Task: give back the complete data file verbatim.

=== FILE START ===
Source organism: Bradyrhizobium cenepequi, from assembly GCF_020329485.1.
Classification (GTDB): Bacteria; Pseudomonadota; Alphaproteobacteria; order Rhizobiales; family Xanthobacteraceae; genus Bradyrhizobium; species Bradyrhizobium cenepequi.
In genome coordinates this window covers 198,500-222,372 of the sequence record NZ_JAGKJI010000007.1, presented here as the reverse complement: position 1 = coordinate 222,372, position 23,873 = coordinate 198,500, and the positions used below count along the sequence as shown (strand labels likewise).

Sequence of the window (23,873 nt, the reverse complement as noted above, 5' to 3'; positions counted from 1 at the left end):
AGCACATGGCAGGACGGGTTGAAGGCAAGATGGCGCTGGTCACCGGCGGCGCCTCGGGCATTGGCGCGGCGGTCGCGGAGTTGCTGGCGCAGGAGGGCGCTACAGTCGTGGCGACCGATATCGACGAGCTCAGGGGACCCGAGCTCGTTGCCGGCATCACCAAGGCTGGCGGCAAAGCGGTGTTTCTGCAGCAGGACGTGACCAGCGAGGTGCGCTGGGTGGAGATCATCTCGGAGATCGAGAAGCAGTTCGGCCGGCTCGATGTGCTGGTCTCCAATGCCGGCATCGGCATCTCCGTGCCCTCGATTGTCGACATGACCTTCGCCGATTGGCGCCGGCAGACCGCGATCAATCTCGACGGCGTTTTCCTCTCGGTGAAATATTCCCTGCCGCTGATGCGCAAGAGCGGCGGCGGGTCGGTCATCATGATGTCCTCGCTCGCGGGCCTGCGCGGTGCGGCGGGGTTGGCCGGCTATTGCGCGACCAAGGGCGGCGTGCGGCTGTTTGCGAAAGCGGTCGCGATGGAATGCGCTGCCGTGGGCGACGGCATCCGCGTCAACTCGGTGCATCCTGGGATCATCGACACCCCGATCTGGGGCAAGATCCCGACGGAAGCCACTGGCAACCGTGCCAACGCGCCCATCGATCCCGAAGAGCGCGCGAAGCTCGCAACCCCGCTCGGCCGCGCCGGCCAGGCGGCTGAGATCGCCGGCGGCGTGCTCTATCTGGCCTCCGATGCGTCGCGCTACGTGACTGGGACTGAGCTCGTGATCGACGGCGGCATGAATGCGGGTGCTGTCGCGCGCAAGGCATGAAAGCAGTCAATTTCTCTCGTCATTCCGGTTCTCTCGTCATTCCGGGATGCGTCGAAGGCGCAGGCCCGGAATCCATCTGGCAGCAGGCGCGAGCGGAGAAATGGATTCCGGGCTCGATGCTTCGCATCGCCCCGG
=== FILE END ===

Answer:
Source organism: Bradyrhizobium cenepequi, from assembly GCF_020329485.1.
Classification (GTDB): Bacteria; Pseudomonadota; Alphaproteobacteria; order Rhizobiales; family Xanthobacteraceae; genus Bradyrhizobium; species Bradyrhizobium cenepequi.
In genome coordinates this window covers 198,500-222,372 of the sequence record NZ_JAGKJI010000007.1, presented here as the reverse complement: position 1 = coordinate 222,372, position 23,873 = coordinate 198,500, and the positions used below count along the sequence as shown (strand labels likewise).

Sequence of the window (23,873 nt, the reverse complement as noted above, 5' to 3'; positions counted from 1 at the left end):
AGCACATGGCAGGACGGGTTGAAGGCAAGATGGCGCTGGTCACCGGCGGCGCCTCGGGCATTGGCGCGGCGGTCGCGGAGTTGCTGGCGCAGGAGGGCGCTACAGTCGTGGCGACCGATATCGACGAGCTCAGGGGACCCGAGCTCGTTGCCGGCATCACCAAGGCTGGCGGCAAAGCGGTGTTTCTGCAGCAGGACGTGACCAGCGAGGTGCGCTGGGTGGAGATCATCTCGGAGATCGAGAAGCAGTTCGGCCGGCTCGATGTGCTGGTCTCCAATGCCGGCATCGGCATCTCCGTGCCCTCGATTGTCGACATGACCTTCGCCGATTGGCGCCGGCAGACCGCGATCAATCTCGACGGCGTTTTCCTCTCGGTGAAATATTCCCTGCCGCTGATGCGCAAGAGCGGCGGCGGGTCGGTCATCATGATGTCCTCGCTCGCGGGCCTGCGCGGTGCGGCGGGGTTGGCCGGCTATTGCGCGACCAAGGGCGGCGTGCGGCTGTTTGCGAAAGCGGTCGCGATGGAATGCGCTGCCGTGGGCGACGGCATCCGCGTCAACTCGGTGCATCCTGGGATCATCGACACCCCGATCTGGGGCAAGATCCCGACGGAAGCCACTGGCAACCGTGCCAACGCGCCCATCGATCCCGAAGAGCGCGCGAAGCTCGCAACCCCGCTCGGCCGCGCCGGCCAGGCGGCTGAGATCGCCGGCGGCGTGCTCTATCTGGCCTCCGATGCGTCGCGCTACGTGACTGGGACTGAGCTCGTGATCGACGGCGGCATGAATGCGGGTGCTGTCGCGCGCAAGGCATGAAAGCAGTCAATTTCTCTCGTCATTCCGGTTCTCTCGTCATTCCGGGATGCGTCGAAGGCGCAGGCCCGGAATCCATCTGGCAGCAGGCGCGAGCGGAGAAATGGATTCCGGGCTCGATGCTTCGCATCGCCCCGG